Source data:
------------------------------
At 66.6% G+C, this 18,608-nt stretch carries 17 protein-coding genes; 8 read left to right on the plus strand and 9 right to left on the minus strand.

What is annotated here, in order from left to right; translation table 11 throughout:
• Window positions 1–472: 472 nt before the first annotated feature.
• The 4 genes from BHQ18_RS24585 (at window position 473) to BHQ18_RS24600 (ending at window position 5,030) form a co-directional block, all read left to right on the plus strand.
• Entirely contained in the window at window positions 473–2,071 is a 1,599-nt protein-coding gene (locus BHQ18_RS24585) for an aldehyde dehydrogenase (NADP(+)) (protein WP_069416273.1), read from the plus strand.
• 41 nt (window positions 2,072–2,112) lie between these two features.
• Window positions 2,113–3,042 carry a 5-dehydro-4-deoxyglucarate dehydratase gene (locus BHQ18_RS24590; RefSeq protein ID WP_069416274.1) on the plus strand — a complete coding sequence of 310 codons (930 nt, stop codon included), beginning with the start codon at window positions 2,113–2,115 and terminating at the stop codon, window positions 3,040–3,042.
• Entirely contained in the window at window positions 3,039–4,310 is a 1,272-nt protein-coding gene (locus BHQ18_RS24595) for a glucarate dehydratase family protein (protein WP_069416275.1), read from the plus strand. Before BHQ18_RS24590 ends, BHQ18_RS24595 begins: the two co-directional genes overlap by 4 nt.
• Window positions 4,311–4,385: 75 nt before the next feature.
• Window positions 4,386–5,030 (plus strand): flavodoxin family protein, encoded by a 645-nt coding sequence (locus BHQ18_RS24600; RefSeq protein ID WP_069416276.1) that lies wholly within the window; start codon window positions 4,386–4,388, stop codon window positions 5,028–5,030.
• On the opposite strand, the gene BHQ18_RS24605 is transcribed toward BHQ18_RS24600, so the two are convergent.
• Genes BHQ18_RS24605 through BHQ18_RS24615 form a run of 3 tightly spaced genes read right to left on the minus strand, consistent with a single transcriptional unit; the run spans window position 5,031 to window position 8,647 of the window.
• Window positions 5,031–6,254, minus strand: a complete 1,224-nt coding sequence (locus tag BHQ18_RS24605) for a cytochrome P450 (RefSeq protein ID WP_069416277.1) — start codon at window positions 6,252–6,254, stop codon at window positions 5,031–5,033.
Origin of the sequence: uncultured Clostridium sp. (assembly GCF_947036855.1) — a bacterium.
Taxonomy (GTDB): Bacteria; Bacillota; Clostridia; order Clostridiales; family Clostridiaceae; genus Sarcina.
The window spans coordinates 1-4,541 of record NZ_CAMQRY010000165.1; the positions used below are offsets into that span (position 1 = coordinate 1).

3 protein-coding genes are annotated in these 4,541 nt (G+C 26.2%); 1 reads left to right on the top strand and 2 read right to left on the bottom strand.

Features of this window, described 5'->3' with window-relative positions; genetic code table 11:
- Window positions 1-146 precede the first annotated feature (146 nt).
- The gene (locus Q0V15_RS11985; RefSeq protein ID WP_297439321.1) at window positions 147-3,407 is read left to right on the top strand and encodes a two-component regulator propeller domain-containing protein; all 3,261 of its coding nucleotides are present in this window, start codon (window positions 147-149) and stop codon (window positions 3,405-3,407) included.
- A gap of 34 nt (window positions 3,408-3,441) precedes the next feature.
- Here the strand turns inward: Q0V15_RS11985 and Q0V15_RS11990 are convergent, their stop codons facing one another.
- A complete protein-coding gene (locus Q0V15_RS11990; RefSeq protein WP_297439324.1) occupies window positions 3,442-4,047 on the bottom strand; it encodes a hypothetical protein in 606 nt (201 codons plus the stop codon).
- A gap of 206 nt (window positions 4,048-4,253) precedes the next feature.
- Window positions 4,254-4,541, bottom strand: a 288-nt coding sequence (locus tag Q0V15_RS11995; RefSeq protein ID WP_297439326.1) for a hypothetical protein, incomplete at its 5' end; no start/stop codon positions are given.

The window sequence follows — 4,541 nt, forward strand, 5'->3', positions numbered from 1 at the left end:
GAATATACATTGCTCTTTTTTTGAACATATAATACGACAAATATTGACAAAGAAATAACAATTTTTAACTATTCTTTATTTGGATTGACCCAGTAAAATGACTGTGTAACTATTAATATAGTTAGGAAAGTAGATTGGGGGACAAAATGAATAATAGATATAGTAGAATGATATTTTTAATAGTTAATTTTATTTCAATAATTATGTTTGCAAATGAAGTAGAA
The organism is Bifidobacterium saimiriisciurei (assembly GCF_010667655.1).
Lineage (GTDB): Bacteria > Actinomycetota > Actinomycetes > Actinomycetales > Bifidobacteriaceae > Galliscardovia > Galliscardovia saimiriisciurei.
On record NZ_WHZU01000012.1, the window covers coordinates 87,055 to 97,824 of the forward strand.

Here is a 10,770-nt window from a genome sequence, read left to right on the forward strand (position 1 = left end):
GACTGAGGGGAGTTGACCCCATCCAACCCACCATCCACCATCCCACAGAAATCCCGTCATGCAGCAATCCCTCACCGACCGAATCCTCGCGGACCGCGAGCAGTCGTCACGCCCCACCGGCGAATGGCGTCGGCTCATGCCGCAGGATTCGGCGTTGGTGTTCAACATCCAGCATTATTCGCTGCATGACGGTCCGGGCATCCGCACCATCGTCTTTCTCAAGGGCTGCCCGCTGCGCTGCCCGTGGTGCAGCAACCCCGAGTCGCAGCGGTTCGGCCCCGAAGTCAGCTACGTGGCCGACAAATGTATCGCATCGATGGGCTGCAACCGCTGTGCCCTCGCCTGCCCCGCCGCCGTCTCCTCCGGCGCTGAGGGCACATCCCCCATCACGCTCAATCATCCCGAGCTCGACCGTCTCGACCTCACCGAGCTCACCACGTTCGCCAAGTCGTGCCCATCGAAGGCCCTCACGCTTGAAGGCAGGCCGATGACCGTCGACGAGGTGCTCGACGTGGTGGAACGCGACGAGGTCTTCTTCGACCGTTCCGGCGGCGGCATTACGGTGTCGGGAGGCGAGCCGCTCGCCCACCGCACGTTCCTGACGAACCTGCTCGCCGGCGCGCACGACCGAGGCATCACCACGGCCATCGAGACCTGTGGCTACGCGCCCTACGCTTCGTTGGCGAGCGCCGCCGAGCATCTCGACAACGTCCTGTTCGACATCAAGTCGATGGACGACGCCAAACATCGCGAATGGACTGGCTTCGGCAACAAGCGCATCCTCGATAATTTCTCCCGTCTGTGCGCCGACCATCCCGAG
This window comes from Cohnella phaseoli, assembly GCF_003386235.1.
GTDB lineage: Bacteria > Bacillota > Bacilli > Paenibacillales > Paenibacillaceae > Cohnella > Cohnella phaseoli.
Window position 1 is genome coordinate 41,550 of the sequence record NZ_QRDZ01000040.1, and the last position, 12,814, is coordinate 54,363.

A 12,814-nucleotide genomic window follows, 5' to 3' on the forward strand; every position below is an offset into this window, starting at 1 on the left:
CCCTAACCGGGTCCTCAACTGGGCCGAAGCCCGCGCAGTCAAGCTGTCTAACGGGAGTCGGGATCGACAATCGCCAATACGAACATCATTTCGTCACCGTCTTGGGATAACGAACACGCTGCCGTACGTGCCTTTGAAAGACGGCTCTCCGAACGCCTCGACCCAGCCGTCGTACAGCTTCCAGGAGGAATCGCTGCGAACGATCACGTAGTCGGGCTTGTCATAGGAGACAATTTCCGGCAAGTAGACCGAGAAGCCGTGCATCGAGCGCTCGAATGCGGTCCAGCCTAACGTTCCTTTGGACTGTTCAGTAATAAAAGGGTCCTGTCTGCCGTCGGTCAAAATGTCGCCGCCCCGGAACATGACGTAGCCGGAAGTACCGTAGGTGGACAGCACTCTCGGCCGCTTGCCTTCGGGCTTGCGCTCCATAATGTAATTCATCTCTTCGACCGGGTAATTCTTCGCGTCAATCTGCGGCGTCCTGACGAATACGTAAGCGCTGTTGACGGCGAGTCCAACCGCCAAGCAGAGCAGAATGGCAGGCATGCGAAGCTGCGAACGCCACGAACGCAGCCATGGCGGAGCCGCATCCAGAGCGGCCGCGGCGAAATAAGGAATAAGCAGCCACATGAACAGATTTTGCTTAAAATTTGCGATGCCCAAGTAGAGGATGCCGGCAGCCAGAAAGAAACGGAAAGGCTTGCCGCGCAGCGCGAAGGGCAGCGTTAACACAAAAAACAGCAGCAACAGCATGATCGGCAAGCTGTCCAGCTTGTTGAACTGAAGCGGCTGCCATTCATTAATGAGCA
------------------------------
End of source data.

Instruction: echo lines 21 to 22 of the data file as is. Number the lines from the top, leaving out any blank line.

- A gap of 34 nt (window positions 3,408-3,441) precedes the next feature.
- Here the strand turns inward: Q0V15_RS11985 and Q0V15_RS11990 are convergent, their stop codons facing one another.